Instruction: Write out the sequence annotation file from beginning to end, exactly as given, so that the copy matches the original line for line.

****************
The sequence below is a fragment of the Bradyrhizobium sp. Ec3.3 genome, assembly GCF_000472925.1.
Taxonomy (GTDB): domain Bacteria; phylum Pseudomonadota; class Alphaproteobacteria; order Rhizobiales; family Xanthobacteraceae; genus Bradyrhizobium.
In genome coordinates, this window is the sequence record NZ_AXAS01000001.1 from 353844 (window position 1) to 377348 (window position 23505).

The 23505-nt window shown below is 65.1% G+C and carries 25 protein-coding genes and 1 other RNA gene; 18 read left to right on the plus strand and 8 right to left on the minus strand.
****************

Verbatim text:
The sequence below is a fragment of the Bradyrhizobium sp. Ec3.3 genome, assembly GCF_000472925.1.
Taxonomy (GTDB): domain Bacteria; phylum Pseudomonadota; class Alphaproteobacteria; order Rhizobiales; family Xanthobacteraceae; genus Bradyrhizobium.
In genome coordinates, this window is the sequence record NZ_AXAS01000001.1 from 353844 (window position 1) to 377348 (window position 23505).

The 23505-nt window shown below is 65.1% G+C and carries 25 protein-coding genes and 1 other RNA gene; 18 read left to right on the plus strand and 8 right to left on the minus strand.